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Covid-19’s Impact on Force Majeure clauses

April 21, 2020

With the pandemic setting its foot in dismantling the living law. The repercussion is seemingly greater than its observable. The supply chain disruption caused by the Covid-19 pandemic, it is likely that performances under many contracts will be deferred, interrupted, or even cancelled.

Force Majeure is derived from a French etymology meaning ‘Superior force’. It is embodied under Sections 32 and 56 of the Indian Contract Act, 1872. The occurrence of a force majeure event protects a party from liability for its failure to perform a contractual obligation. Force majeure events include an Act of God or natural disasters, war but protects situations prevailed due to human interference- war-like situations, labour unrest or strikes, epidemics, pandemics, etc. The intention of a force majeure clause is to save the performing party from consequences because the occurrence impairs the party to neither control the situation nor take an account of its performativity.

The real test is to determine if Covid-19 would render the contractual obligation on the parties to be covered under force majeure. The law in India has been laid down in the seminal decision of the Supreme Court in the case of Satyabrata Ghose vs Mugneeram Bangur & Co.[1] The entire jurisprudence on the subject has been well summarised by Justice R.F. Nariman of the Supreme Court in a recent decision in the case of Energy Watchdog vs CERC[2]

[1] AIR 1954 SC 44
[2] (2017) 14 SCC 80.

A Covid-19 pandemic could make it more difficult for parties to perform their contractual obligations. There are two possible instances, which may suggest that a force majeure clause covers a pandemic:

(a) If the contractual definition of a force majeure event expressly includes a pandemic. Inclusion of pandemic to the list of force majeure events will provide clarity as to whether Covid-19 will render the agreement to be covered under the force majeure clause.

(b) If the force majeure clause covers extraordinary events or circumstances beyond the reasonable control of the parties. Such general, catch-all wording may be invoked if it is determined that the factual circumstances caused by the pandemic are beyond reasonable control of the affected party. Having said that, whether a party can be excused from a contract on account of Covid-19 being declared.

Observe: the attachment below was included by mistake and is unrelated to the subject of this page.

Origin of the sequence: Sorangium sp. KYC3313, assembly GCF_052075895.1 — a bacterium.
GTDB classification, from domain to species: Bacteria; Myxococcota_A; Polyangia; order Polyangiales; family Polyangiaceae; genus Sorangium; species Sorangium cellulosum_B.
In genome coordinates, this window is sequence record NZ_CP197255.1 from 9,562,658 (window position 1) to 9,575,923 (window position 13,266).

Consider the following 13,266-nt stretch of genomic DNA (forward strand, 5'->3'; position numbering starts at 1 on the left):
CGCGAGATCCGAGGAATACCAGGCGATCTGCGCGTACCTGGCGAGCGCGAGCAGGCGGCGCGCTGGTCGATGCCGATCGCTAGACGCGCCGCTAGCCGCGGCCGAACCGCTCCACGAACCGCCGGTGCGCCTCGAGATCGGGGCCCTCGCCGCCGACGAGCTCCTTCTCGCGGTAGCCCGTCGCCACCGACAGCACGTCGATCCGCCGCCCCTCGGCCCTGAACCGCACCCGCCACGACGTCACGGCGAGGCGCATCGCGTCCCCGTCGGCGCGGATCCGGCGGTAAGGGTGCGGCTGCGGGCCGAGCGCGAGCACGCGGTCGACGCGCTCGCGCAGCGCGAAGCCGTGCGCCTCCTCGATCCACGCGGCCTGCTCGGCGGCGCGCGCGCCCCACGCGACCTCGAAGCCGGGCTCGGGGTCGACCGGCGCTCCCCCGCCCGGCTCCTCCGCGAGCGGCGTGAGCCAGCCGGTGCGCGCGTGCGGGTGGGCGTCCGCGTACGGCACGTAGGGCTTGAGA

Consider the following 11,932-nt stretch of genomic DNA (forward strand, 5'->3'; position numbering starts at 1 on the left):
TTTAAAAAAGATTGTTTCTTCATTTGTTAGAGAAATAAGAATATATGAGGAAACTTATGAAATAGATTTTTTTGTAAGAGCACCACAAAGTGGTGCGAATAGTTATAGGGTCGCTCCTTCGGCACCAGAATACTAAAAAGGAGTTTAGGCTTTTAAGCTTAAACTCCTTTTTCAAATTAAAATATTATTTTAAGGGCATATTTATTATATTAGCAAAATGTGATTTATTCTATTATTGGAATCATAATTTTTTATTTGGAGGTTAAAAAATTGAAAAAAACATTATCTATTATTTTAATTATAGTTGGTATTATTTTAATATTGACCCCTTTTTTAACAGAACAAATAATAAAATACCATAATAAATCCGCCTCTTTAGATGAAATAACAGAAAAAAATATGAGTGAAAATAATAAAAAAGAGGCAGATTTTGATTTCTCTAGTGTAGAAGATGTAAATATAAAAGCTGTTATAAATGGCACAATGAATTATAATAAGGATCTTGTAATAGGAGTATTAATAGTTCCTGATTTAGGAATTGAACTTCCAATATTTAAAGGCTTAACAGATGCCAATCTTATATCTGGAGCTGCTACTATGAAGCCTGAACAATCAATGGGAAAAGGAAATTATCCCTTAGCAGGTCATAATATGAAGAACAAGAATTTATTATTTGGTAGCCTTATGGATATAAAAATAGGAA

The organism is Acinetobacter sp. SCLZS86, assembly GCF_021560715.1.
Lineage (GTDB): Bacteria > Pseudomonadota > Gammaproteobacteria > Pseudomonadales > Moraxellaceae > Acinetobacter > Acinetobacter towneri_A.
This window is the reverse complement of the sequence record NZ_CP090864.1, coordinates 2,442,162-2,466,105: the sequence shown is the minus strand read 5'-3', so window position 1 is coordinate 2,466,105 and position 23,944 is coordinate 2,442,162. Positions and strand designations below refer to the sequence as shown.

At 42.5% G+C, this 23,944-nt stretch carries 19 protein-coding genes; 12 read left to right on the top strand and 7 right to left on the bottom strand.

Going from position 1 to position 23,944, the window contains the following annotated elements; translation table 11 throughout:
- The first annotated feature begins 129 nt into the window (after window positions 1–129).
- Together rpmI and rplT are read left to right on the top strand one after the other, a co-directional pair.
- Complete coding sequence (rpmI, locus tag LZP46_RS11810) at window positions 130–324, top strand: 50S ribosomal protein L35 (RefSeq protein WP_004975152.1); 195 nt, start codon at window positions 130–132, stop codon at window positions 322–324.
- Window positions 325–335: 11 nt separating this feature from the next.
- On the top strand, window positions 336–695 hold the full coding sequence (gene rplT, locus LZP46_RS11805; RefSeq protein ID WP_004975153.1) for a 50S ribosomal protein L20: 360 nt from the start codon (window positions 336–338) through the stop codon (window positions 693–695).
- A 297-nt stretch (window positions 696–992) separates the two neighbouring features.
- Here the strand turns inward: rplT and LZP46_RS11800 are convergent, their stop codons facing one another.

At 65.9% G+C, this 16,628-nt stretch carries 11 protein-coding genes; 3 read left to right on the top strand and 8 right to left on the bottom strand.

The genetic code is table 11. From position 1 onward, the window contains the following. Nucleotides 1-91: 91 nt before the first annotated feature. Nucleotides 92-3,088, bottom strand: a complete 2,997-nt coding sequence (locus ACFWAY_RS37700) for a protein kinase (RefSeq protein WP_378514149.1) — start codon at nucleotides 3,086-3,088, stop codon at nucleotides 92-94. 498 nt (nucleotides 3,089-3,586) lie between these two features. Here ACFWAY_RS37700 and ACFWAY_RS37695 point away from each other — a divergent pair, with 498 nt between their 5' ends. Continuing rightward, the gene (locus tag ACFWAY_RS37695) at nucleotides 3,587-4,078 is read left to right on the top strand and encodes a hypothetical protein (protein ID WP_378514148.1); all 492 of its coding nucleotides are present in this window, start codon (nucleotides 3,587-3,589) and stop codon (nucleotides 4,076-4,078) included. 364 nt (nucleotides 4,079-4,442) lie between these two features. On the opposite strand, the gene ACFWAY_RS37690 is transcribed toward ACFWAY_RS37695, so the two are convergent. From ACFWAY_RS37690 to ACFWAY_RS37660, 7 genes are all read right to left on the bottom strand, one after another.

(c) It would further rest on the party’s specific obligation and nature of contract they are dealing with to resolve the application.

It is important to understand that the event must necessarily be unforeseeable or not reasonably foreseeable at the time of execution of a contract.

Remedies that maybe available would be-
Some contracts may provide for instant termination of the contract upon the happening of the force majeure event. Others may provide that the contract will be put on hold until we are out from the clutches of force majeure event. Some contracts may provide for limitations in time after which either party may terminate the agreement with written notice to the other. Others may require the contract to remain in effect until the force majeure event is resolved. Some contracts will only allow for certain obligations to be suspended.

These maybe a few deliberations as to how the contractual obligations would look at from the perspective of Force Majeure. Contract law being a private law is left for the parties to agree on the performance and obligations involved into it, the courts are approached only in terms of default and seeking damages and enforcing the contract. Further if Force majeure doesn’t cover the current crisis and avert the parties inability to perform, the Courts would see a surge of cases once they open and start functioning.

Arunima Shastri, Assistant Professor, Unitedworld School of Law (UWSL)

Disclaimer: The opinions / views expressed in this article are solely of the author in his / her individual capacity. They do not purport to reflect the opinions and/or views of the College and/or University or its members.

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